Audioslave
Audioslave
Epic
2002
F



the project that was Rage Against the Machine might never have provoked the revolution they desired but, particularly on their debut, made some definitive hard rock music. Audioslave sees the band with Soundgarden’s Chris Cornell replacing the righteous and riotous Zach De La Rocha on vocals. The label “Super-Group” has been pinned on them somewhat mystifyingly; one in, one out is hardly a fusion of a sufficiently diverse amount of talent to warrant this title but after listening to the album it’s clear that the major issue should be with the use of the word “super” in reference to them.

The furious battle cry of “Save yourself” runs the chorus of opener “Cochise”. The fireworks of the video that prompted fears of a terrorist attack in L.A. are the perfect accompaniment to the roar of Cornell and the frenetic fretwork of the virtuoso Tom Morello. In truth, it’s a false dawn. An understated plucked guitar makes up the intro to “Hypnotize” and “Bring Em Back Alive”, in fact, this intro seems to be in every track, predictably followed by choppy power chords: a banality that is the anti-thesis of the band ¾ of Audioslave used to make up.

Comparisons to Rage Against the Machine may be slightly unfair but the strength of the link in terms of personnel means they are inescapable. While Tom Morello’s guitar used to sound like an impending revolution, his talents now seem comparable to any average American rock string thrasher. The production of Rick Rubin (veteran of Def Jam, involved with the production of Raising Hell and Licensed to Ill) is slick to the point of being over-polished. Personality is sacrificed in favour of featureless clamour. Admittedly, adrenaline rushes are intermittently present, but a great album cannot survive on occasionally making your hairs stand up on end.

Dolf De Datsun recently said of his band “We are a derivative rock band, of big dumb rock songs with very unsophisticated lyrics”. Such a lack of a pretension is refreshing and also something Audioslave could learn from. These songs are slabs of noise with blunt references to fire and crime. While they may hint at the existence of something deeper, these insinuations are never explored to sufficient extent to be anything approaching thought provoking.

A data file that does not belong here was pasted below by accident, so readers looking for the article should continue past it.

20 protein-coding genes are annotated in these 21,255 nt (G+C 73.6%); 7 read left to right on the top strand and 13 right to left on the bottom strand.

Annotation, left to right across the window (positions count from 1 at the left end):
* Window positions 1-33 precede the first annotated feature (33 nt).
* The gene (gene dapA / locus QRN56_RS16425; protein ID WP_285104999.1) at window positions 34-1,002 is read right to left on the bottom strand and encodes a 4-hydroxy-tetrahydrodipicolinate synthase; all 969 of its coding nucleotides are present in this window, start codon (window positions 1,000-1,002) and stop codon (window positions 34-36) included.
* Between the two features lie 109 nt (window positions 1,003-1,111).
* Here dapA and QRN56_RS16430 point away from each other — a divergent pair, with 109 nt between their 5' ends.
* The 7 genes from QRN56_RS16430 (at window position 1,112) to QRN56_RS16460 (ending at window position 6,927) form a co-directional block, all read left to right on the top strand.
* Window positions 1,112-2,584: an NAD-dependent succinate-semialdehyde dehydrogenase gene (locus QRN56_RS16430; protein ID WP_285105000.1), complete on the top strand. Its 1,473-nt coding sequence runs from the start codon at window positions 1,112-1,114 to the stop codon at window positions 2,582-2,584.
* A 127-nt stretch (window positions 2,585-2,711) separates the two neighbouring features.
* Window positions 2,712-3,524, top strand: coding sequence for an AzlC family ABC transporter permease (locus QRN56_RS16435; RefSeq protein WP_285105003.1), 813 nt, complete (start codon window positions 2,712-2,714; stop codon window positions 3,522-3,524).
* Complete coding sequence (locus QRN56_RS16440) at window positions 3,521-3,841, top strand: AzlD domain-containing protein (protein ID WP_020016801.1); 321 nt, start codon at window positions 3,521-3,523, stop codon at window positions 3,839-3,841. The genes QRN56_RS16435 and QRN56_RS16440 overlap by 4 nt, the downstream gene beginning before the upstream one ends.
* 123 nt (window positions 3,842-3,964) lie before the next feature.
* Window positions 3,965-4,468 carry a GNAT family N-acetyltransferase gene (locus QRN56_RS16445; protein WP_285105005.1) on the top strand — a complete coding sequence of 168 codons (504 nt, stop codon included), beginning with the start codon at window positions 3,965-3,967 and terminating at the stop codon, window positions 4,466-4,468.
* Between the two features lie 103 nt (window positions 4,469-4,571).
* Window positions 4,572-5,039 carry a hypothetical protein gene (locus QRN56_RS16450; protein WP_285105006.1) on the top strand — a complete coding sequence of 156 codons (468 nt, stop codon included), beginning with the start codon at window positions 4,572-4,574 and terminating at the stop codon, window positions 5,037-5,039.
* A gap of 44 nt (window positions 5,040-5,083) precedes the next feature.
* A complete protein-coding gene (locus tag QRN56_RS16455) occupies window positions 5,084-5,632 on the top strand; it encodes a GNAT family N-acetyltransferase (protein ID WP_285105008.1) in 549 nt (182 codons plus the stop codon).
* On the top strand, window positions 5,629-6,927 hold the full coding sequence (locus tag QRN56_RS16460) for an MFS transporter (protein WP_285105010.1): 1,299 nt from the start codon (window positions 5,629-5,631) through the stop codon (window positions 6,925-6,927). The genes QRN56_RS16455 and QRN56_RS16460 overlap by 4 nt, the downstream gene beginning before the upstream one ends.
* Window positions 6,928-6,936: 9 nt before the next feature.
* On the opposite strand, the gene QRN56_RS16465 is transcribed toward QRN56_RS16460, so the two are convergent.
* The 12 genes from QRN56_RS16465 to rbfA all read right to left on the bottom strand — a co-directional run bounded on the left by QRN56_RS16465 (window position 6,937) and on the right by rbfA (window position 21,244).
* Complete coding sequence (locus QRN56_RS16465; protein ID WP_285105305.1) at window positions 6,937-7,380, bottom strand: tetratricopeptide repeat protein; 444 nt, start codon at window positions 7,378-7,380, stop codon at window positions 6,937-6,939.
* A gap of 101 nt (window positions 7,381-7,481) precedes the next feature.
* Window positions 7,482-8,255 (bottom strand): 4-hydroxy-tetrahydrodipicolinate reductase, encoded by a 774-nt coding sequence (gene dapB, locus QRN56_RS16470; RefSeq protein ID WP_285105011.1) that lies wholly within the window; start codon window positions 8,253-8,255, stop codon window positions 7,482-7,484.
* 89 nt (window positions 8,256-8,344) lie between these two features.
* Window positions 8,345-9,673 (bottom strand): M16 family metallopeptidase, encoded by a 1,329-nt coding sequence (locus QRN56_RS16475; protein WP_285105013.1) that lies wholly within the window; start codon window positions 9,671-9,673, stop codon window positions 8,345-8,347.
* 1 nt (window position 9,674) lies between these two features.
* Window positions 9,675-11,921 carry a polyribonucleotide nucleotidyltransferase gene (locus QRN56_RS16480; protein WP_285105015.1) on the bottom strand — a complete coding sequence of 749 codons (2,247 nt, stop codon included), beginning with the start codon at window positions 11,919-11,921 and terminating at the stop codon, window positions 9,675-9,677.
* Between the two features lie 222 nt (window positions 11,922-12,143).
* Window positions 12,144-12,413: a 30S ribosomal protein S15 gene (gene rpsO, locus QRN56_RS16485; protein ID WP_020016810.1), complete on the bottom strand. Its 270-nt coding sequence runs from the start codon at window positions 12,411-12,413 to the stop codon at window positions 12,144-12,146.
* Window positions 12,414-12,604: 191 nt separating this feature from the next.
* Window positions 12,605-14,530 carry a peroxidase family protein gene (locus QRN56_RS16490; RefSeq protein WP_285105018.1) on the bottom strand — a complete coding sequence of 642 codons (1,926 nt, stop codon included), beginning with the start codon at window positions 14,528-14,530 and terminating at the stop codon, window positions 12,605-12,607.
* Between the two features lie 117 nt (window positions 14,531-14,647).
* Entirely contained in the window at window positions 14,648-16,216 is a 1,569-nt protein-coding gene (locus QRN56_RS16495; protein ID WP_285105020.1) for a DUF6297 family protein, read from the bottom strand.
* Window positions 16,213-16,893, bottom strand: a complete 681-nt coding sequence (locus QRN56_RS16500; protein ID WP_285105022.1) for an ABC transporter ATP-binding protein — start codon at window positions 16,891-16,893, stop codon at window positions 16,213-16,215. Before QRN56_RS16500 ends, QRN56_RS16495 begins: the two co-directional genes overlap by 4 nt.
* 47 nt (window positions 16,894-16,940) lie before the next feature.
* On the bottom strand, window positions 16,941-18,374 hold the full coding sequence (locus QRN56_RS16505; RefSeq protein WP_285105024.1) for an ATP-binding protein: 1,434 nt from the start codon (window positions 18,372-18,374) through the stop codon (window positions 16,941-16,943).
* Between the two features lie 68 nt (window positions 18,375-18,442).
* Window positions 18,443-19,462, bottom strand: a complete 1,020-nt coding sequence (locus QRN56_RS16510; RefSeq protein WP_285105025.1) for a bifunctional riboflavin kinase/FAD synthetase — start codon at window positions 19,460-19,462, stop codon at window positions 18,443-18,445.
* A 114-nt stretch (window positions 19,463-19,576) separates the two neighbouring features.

Audioslave is in fact closer to Superunknown, the faceless Led Zeppelin/Black Sabbath tribute from Cornell’s former band Soundgarden. Such extravagant fervour may once have appeared groundbreaking but now seems dated and tedious. Perhaps there is a chance for Audioslave to make something of genuine worth in the future but as a debut album this feels a rushed stopgap, merely an establishment of their existence hastened through fear of being forgotten. Given time they may have sufficient a period to delve deeper than the two-dimensional bluster on offer for 90% of this LP.

Lacking individuality, distinction and imagination this album is over-produced, overlong and over-indulgent. Sadly it seems the Rage has left more than just the name of this group, for the time being at least.


Reviewed by: Jon Monks
Reviewed on: 2003-09-01
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